• Abstract: OBJECTIVES: To compare persons with and without hip fracture for subsequent mortality and change in disability and nursing home (NH) use. DESIGN: Population-based historical cohort study. SETTING: Olmsted County, Minnesota. PARTICIPANTS: All residents who experienced a first hip fracture between January 1, 1989, and December 31, 1993, and, for each case, a resident of the same sex and similar age who had not experienced a hip fracture and was seen by a local care provider. MEASUREMENTS: Data on disability (Rankin score), comorbidity (Charlson Index), and NH residency before baseline (fracture date for cases and registration date for controls) were obtained by review of complete community-based medical records. The records were then reviewed from baseline through December 31, 1994, for Rankin disability at 1 month and 1 year, all NH admissions and discharges, and date of death for those who died. RESULTS: There were 312 cases and 312 controls (81% female, mean age +/- standard deviation = 81 +/- 12 years). Before baseline, cases had higher comorbidity (45% vs 30% had Charlson Index >/= 1, P <.001) and disability (mean Rankin score = 2.5 +/- 1.1 vs 2.2 +/- 1.1, P <.001) and were more likely to be in a NH (28% vs 18%, P <.001) than controls. One year after baseline, estimated mortality was 20% (95% confidence interval (CI) = 16-24) for cases vs 11% (95% CI = 8-15) for controls, 51% of cases versus 16% of controls had a level of disability one or more units worse than before baseline (P <.001), and the cumulative incidence of first NH admission was 64% (95% CI = 58-71) for cases versus 7% (95% CI = 4-11) for controls. The risk of NH admission for cases relative to controls diminished over time, but remained elevated 5 years after the event (risk ratio = 20.0 at 3 months and 2.1 at 5 years), but, in persons admitted to a nursing home, cases were two times more likely than controls to be discharged alive within a year (P <.001). CONCLUSIONS: Hip fracture is an important contributor to disability and NH use, but the potential savings from hip fracture prophylaxis may be overestimated by studies that fail to consider differential risk, mortality, and long-term follow-up.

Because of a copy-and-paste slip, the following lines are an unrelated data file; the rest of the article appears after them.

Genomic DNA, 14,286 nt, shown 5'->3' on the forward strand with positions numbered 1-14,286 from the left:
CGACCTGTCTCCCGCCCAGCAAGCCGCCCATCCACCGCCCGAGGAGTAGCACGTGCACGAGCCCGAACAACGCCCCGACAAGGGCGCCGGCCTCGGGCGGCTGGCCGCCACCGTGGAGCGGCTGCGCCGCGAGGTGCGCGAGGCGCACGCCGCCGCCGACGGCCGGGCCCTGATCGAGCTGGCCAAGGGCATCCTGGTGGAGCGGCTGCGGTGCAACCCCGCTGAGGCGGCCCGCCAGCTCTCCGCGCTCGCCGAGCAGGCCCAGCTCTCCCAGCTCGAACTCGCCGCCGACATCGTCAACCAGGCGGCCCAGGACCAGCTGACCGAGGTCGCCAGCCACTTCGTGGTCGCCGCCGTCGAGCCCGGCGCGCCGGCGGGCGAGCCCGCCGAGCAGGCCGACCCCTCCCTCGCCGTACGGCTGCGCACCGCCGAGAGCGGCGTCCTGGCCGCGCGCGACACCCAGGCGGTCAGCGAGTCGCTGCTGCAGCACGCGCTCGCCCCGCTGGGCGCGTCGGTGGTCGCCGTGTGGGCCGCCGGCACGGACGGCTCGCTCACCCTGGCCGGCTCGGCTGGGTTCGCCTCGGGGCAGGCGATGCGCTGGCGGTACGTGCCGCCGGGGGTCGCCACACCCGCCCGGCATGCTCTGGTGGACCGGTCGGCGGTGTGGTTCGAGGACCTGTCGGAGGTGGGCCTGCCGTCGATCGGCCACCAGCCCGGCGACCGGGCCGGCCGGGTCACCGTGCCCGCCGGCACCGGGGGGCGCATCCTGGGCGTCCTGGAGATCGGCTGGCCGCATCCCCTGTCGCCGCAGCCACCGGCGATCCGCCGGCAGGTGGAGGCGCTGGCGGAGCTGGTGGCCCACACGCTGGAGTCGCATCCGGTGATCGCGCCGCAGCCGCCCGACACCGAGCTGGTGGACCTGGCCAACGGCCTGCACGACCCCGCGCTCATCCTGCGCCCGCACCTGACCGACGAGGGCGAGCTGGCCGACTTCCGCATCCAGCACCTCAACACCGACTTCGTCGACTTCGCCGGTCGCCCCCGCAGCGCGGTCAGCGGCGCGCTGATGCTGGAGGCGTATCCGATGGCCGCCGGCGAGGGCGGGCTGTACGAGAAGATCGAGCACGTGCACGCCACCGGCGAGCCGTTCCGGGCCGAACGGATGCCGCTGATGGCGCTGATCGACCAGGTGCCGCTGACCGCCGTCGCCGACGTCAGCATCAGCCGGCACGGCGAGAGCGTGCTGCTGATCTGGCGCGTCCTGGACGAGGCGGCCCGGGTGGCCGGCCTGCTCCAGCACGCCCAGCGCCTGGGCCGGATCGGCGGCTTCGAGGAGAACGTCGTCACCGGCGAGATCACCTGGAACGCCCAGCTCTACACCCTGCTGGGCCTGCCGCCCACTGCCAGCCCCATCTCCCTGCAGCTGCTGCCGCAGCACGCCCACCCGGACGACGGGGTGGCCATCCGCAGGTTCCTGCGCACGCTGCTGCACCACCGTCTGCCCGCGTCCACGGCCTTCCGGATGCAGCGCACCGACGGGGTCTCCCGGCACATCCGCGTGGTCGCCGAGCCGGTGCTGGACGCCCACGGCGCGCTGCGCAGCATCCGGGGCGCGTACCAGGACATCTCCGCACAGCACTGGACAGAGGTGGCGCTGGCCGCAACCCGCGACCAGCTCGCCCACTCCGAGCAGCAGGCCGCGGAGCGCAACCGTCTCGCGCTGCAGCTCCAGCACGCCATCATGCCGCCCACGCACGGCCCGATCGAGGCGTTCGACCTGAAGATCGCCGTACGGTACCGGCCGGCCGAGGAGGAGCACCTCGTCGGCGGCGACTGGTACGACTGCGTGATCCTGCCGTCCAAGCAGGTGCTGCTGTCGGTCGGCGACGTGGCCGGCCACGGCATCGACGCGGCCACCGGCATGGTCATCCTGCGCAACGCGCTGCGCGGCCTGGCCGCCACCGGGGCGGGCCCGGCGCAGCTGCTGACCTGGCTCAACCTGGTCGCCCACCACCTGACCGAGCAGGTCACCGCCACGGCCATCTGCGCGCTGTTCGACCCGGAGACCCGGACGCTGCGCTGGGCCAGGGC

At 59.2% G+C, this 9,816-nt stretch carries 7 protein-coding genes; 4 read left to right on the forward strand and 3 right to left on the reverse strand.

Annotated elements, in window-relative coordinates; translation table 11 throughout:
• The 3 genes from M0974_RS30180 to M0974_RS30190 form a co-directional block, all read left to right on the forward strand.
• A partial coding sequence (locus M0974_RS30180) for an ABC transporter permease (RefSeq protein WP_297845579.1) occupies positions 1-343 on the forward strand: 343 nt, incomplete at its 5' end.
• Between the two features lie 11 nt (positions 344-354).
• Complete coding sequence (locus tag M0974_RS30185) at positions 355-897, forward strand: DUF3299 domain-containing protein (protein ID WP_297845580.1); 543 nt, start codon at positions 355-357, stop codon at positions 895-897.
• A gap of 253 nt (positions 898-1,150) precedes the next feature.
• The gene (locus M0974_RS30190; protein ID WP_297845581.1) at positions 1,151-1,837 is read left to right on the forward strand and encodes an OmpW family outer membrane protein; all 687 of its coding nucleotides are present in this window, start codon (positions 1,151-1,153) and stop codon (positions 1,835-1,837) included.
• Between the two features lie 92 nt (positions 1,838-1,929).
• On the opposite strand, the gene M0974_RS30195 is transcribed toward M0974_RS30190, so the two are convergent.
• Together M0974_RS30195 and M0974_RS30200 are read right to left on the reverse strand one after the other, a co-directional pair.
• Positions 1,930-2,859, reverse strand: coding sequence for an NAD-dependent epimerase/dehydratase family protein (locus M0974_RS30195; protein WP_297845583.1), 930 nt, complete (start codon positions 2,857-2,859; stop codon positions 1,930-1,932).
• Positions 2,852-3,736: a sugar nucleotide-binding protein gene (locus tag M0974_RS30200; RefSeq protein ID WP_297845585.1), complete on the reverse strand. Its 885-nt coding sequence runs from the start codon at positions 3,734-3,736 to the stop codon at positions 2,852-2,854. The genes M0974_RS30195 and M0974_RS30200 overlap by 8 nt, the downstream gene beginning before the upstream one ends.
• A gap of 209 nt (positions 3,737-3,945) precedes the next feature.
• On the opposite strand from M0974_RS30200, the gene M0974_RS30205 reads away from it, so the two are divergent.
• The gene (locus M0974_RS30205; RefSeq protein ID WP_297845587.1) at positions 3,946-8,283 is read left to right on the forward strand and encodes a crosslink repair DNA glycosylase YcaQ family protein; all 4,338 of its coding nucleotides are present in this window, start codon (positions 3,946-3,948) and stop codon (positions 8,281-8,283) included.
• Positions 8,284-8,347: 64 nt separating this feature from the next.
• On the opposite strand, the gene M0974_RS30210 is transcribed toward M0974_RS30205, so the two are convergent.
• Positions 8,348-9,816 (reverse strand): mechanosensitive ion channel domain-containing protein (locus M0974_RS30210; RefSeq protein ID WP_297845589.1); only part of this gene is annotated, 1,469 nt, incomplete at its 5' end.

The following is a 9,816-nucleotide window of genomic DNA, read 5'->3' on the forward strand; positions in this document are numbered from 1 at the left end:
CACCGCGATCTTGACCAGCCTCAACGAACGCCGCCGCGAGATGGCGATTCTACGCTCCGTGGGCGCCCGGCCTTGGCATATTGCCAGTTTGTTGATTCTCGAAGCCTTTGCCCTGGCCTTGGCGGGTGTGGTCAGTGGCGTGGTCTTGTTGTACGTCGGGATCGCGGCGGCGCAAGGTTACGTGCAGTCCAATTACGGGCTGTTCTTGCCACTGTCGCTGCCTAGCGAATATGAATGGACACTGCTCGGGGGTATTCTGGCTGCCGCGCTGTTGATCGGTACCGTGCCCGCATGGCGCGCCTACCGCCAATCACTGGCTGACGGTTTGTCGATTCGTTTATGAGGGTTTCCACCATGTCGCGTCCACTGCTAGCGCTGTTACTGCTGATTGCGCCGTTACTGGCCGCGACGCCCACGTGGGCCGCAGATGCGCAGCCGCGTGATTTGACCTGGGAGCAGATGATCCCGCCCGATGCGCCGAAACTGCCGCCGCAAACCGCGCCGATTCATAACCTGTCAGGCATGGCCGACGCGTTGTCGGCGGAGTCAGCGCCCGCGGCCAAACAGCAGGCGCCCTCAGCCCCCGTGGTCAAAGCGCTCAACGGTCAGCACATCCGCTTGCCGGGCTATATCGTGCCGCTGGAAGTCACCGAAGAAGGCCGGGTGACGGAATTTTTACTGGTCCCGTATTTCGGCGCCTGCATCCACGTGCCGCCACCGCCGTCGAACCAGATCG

• Cummings SR, Melton LJ. (2002) Epidemiology and outcomes of osteoporotic fractures. Lancet 359(9319):1761-7 PMID 12049882.
  • Abstract: Bone mass declines and the risk of fractures increases as people age, especially as women pass through the menopause. Hip fractures, the most serious outcome of osteoporosis, are becoming more frequent than before because the world's population is ageing and because the frequency of hip fractures is increasing by 1-3% per year in most areas of the world. Rates of hip fracture vary more widely from region to region than does the prevalence of vertebral fractures. Low bone density and previous fractures are risk factors for almost all types of fracture, but each type of fracture also has its own unique risk factors. Prevention of fractures with drugs could potentially be as expensive as medical treatment of fractures. Therefore, epidemiological research should be done and used to identify individuals at high-risk of disabling fractures, thereby allowing careful allocation of expensive treatments to individuals most in need.

Notes (numbered as footnotes in text)





Scientists

For biographies of scientists.


Template:Infobox Scientist

Table from OO

DATE
EVENTS PERTINENT TO THE LIFE, WORK AND TIMES OF J.B.S. HALDANE
1837-1901
The Victorian Age: Reign of Victoria, Queen of England and Ireland
1859
Charles Darwin publishes On the Origin of Species, or the Preservation of Favoured Races in the Struggle for Survival.
1866
Gregor Mendel ...
1892
J.B.S. Born, November 5, John Burdon Sanderson Haldane, Oxford, England
~1894
J.B.S. states: "I suppose my scientific career began at the age of about two, when I used to play on the floor of his laboratory and watch him playing a complicated game called "experiments"-the rules I did not understand, but he clearly enjoyed it." [1]
1896
Birth of J.B.S.'s sister, Naomi; later becomes Lady Mitichison
1900
Rediscovery of Gregor Mendel’s Laws of Heredity by Carl Correns, Erik von Tschermak, and Hugo de Vries; those works later to occupy JBS in attempting to synthesize Mendel's Laws and Darwin's theory of evolution.
~1900-1906